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Data Science in Biomedical Industry

I am asked quite often how I see Data Science in the biomedical industry. I have, of course, many answers each of which is context dependent. However one theme which I find frequently recurring is a sort of straw-man debate which seems to inherently attract technical practitioners.

The debate is usually structured as follows:
How do you see the validation of medical AI products working in practice?
Answer: clinical trials, test-validation sets, blah, blah
But doesn’t this lead to enormous overheads?
Answer: yes, but there are shortcuts
But if you take these shortcuts then don’t you run the risk of running into costly failures when you finally run the clinical trials?
It goes on….

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Preprint Announcement – AI in Medicine Product Development Framework

Working in industrial research is usually very motivating but occasionally it is also frustrating. You’ve just done something really cool but you’re not allowed to tell anybody outside the company about it. Indeed, in a small company there might not be anybody inside of the company who can even appreciate it!

I have worked on roughly 4 really cool projects since leaving academia at the end of 2017. And apart from some basic mentions in my blog (e.g. here and here) most of what I have done has been known only to a few key stakeholders.

Since leaving Fosanis last September I have had a visiting researcher affiliation at the Digital Health Accelerator of the Berlin Institute of Health. I have used my time to mentor a cohort of teams attempting to spin out their ideas; to work on a causal inference project; and, to write a paper about the structural aspects of medical AI products. This week, along with my co-author Vince Madai, we submitted that paper.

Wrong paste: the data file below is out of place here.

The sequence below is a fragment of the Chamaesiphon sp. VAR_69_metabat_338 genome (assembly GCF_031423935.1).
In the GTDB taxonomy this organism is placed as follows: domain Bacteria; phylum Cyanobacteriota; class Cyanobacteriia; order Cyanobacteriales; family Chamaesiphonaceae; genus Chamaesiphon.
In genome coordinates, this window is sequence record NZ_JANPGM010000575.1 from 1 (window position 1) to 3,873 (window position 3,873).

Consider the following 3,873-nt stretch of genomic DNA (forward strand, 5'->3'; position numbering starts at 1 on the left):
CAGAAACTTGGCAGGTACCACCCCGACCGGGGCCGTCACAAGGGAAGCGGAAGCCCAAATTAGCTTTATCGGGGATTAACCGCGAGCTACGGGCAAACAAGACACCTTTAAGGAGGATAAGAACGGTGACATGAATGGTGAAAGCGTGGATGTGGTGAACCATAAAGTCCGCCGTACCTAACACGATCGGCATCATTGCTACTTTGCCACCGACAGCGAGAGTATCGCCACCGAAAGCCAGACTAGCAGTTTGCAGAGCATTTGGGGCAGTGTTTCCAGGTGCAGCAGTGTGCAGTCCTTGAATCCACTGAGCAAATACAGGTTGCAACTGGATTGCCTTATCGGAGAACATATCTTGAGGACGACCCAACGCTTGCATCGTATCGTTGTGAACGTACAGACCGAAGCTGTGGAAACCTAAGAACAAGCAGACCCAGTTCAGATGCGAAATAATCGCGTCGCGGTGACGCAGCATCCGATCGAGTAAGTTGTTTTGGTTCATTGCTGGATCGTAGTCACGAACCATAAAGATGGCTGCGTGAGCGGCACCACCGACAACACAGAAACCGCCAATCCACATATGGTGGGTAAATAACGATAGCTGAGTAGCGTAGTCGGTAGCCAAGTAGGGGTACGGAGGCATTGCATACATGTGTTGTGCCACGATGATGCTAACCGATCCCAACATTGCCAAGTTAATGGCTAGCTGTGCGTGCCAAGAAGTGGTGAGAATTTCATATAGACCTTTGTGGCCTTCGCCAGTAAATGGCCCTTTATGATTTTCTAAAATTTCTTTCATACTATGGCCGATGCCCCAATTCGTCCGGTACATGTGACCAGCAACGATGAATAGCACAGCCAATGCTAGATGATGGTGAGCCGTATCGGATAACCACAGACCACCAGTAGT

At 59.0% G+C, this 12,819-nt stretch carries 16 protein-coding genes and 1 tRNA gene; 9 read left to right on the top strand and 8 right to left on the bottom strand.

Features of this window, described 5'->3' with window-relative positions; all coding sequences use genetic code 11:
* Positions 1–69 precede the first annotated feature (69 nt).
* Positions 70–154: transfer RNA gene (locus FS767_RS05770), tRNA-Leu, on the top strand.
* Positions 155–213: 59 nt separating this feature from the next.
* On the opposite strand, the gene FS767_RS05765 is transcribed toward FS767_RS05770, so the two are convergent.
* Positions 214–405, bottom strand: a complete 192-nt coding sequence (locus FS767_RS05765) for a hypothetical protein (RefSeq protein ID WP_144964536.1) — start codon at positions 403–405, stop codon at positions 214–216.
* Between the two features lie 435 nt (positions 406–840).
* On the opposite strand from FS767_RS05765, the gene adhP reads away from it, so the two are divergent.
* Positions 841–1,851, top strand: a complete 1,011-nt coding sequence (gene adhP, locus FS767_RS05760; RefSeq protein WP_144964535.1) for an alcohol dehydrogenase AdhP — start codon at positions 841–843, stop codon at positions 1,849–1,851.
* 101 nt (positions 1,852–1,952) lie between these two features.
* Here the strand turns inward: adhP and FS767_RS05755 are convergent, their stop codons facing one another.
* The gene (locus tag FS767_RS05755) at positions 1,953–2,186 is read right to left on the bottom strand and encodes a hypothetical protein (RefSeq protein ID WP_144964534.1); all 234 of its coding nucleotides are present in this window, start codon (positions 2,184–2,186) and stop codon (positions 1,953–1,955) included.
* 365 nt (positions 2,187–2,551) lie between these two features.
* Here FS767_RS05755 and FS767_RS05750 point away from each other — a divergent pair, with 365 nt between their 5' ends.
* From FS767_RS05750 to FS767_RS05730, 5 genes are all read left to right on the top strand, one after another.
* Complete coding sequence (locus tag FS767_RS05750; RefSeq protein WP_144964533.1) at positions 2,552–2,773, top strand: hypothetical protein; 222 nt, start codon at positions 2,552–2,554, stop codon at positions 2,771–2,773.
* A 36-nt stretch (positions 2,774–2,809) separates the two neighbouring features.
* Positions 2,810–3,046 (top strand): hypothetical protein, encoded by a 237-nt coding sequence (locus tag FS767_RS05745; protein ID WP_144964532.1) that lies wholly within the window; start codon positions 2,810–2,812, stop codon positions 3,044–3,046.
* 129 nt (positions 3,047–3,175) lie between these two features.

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RCTs vs Real-World Evidence for medical AI

Randomised controlled trials (RCTs) have been the gold standard for statistical evidence, of treatment effect, for over 100 years. Their strength is in their attempt to avoid major sources of bias in a comparison of the evidence. However, they are costly to run, particularly in the domain of personalised medicine, to which medical AI products typically belong.

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Invited Speaker: Dynamics of Immune Responses

I have been invited to speak at the Dynamics of Immune Responses workshop/seminar/conference in May-June 2020. The invitation arose through my previous efforts to found a company in this space.

There is a growing awareness in the field of immunology of the potential for using mathematical techniques. The wedge-issue here is the cascade of data appearing via new cytometry techniques; large-data looks like a math issue to most people. I of course come from the other side of a spectrum – everything looks like a math issue to me – I wanted to stimulate drug development which engages with immune system dynamics by founding my company.